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Transportation 

DAYDREAMS
(Fractured Discs)

click to enlarge 09.24musreviews_transportat.gif

"The past is never dead," William Faulkner famously wrote. "It's not even past." So it is with Transportation's long-awaited Daydreams. It sounds like something you pulled from your dad's record collection, from the relics among the worn-cornered copies of Seals and Crofts, Bread and Al Stewart's Year of the Cat. There's an American Graffiti vibe, too, like a moment of time captured in amber and lit in a soft (rock) glow. The 10 tracks luxuriate like honey, laconic grooves radiating outward, spreading warm sticky melodies everywhere. The sweet, swelling splendor lingers like lavender, a lush aroma that seems too big to have been made by the three men of Transportation.

Of course, it is: There are overdubs. Recorded with Nick Petersen at the old Track & Field Studios, Daydreams recreates the studio magic of the '70s, layering keyboards, backing vocals and additional guitar tracks: not to the point of distraction, but enough to suggest a stately scope and wide-awake presence. This isn't the baroque sound of Bacharach. Instead, it's that of a casual drifting album, like a Dockers commercial featuring friends gathering beachside, drinking, getting stoned, hanging out.

Daydreams opens like a thematic cross between The Bleeding Hearts' Stayin' After Class and Hotel Lights' "A.M. Slow Golden Hit," with "Rock and Roll Station" and "Graduation." The pairing casts the listener immediately back in time, securing them to tie posts with a lulling, jazzy soft-rock sound that begs for beer on the porch by sunset. Ed Crawford (once of fIREHOSE) blows a horn solo on "Rock and Roll Station," as frontman Robert Scruggs longs for something that, in the days of BitTorrent and iPods, seems hopelessly and welcomely anachronistic. This wistful cast of mind extends to the next track, reflecting back on those teenage years over bustling British pub rock reminiscent briefly of Rockpile. Then there's an interlude of sorts, featuring a speaker telling a crowd to "answer the bell, as often as you can." Other speakers follow in the background, while a dreamy, two-minute acoustic folk outro plays in the foreground. It's a mildly psychedelic elegy to the old days.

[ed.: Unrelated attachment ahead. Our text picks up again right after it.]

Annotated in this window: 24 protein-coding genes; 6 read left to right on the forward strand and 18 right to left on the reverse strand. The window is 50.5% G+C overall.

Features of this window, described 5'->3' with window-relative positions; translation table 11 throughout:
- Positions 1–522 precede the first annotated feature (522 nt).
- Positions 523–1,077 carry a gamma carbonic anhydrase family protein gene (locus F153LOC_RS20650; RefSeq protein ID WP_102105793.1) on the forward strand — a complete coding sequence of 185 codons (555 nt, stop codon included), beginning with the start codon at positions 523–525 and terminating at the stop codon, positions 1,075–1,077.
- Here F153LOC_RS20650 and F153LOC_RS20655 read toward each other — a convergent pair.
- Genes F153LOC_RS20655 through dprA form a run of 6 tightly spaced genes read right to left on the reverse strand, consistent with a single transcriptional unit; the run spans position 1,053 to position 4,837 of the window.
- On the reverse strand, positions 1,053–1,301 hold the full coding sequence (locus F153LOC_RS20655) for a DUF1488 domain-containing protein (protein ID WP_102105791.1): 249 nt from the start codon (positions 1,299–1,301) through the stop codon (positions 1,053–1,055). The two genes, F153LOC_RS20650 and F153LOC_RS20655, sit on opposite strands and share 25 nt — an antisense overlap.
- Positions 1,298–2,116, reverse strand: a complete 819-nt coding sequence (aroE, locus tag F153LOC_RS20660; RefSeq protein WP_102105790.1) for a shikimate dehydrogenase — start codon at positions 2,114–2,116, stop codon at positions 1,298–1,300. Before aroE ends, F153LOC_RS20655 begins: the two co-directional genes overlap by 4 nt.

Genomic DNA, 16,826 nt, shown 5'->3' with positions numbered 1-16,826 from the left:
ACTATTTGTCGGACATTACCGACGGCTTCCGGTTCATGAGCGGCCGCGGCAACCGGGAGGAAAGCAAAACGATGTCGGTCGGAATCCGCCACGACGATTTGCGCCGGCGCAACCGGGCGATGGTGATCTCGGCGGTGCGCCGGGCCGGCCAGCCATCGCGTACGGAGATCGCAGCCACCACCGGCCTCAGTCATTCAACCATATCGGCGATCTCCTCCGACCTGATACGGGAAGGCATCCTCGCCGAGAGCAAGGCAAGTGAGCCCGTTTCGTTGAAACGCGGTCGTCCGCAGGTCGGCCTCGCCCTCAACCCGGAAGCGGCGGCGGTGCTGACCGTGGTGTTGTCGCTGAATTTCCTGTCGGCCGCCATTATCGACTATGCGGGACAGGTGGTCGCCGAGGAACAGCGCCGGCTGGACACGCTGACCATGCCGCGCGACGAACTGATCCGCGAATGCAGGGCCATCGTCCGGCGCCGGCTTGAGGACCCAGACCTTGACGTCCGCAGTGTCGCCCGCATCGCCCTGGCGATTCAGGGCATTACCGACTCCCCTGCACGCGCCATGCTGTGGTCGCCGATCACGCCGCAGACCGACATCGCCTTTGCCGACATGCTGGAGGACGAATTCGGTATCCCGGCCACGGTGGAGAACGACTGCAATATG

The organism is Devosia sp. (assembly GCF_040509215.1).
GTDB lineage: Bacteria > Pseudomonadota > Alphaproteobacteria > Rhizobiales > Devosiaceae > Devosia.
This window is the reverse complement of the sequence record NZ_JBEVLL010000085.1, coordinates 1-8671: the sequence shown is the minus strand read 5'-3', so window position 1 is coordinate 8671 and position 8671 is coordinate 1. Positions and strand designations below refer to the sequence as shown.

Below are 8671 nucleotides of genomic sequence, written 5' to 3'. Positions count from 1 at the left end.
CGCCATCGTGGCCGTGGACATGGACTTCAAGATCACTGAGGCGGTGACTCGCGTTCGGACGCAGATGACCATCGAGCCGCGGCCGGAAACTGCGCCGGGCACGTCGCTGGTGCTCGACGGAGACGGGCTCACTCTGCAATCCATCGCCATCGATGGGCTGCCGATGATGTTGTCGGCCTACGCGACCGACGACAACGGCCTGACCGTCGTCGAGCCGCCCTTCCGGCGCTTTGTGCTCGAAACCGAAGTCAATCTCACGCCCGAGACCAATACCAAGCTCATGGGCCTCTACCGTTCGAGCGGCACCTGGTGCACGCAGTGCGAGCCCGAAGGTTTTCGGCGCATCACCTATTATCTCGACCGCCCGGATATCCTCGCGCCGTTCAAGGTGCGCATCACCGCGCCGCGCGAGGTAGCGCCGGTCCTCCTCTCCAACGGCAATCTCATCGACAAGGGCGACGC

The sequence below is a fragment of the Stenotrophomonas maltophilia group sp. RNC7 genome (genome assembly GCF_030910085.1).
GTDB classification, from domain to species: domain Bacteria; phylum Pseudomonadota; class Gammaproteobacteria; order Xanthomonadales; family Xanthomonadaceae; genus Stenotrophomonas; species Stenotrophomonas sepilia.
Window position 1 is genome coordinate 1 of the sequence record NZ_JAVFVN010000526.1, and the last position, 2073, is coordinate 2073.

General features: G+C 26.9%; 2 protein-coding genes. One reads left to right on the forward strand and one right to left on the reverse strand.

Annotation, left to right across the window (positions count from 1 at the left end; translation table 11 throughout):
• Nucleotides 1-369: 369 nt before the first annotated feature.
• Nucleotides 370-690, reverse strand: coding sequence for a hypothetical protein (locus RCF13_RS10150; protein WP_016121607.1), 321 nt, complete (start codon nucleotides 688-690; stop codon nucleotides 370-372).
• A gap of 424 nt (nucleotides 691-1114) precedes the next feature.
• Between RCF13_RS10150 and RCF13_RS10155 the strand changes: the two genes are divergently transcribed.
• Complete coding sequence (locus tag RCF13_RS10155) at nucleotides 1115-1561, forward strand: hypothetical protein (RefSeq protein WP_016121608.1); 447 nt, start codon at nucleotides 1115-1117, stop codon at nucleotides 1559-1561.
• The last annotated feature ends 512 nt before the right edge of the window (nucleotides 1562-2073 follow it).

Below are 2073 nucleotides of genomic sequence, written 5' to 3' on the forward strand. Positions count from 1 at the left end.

The album's center hosts the album's two best songs: The undulating folk-pop "Tell Me What You Want" shifts tempo from rambunctious to narcotic drift like a fickle heart, before closing with a terrific blues guitar solo. Its companion, "The Closest Word," picks up that boogie, at least for 30 seconds, before floating into an arpeggiated prog fugue that eventually lifts to reveal supple, sun-soaked, languid blues-rock.

The ease and confidence with which Transportation move between styles is entrancing: While firmly rooted in an era and its accompanying aesthetic, the arrangements wander with the bounded abandon of associative memories, conjuring a playground of sounds from the same neighborhood. For this, Daydreams is more alluring than the sum of its influences. It's both a loving tribute and a real exploration, embracing sometimes florid, somewhat sentimental sound without reserve.

In doing so, Daydream largely skirts soft rock's generally negative connotations. Of course, music in its purest sense is hardly polemical, regardless of how you feel about "Rites of Spring" or G.G. Allin. Though it's obviously difficult to divorce tunes from their original context, with time and re-appropriation, they can shed their skin, allowing us to appreciate with fresh ears. Or if not us, this works for the next generation, for whom America (the band) isn't a necessary source of derision. Transportation certainly fulfills its name, redepositing you in a distant halcyon age, swaddling in its familiarity, sliding the ottoman beneath your feet, and returning moments later with your Mai Tai. Just relax, bro, and float on through.

Transportation plays Local 506 Saturday, Sept. 27, with Spider Bags and Inspector-22 at 10:30 p.m. Tickets are $6.

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